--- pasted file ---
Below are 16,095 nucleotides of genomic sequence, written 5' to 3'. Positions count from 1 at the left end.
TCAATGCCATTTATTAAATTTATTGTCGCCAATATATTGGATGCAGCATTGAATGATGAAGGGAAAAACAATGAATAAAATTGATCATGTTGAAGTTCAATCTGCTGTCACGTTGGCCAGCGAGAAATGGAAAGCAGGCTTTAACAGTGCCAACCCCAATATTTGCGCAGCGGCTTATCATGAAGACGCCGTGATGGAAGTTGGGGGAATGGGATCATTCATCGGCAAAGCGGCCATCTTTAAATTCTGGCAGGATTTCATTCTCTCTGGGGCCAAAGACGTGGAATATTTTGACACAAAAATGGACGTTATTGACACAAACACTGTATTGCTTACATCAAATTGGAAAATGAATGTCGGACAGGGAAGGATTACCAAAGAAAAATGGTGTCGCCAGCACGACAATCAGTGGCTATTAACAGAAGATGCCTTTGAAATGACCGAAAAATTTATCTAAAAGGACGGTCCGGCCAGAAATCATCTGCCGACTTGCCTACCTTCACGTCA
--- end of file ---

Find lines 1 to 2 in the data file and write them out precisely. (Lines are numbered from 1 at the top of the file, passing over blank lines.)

Below are 16,095 nucleotides of genomic sequence, written 5' to 3'. Positions count from 1 at the left end.
TCAATGCCATTTATTAAATTTATTGTCGCCAATATATTGGATGCAGCATTGAATGATGAAGGGAAAAACAATGAATAAAATTGATCATGTTGAAGTTCAATCTGCTGTCACGTTGGCCAGCGAGAAATGGAAAGCAGGCTTTAACAGTGCCAACCCCAATATTTGCGCAGCGGCTTATCATGAAGACGCCGTGATGGAAGTTGGGGGAATGGGATCATTCATCGGCAAAGCGGCCATCTTTAAATTCTGGCAGGATTTCATTCTCTCTGGGGCCAAAGACGTGGAATATTTTGACACAAAAATGGACGTTATTGACACAAACACTGTATTGCTTACATCAAATTGGAAAATGAATGTCGGACAGGGAAGGATTACCAAAGAAAAATGGTGTCGCCAGCACGACAATCAGTGGCTATTAACAGAAGATGCCTTTGAAATGACCGAAAAATTTATCTAAAAGGACGGTCCGGCCAGAAATCATCTGCCGACTTGCCTACCTTCACGTCA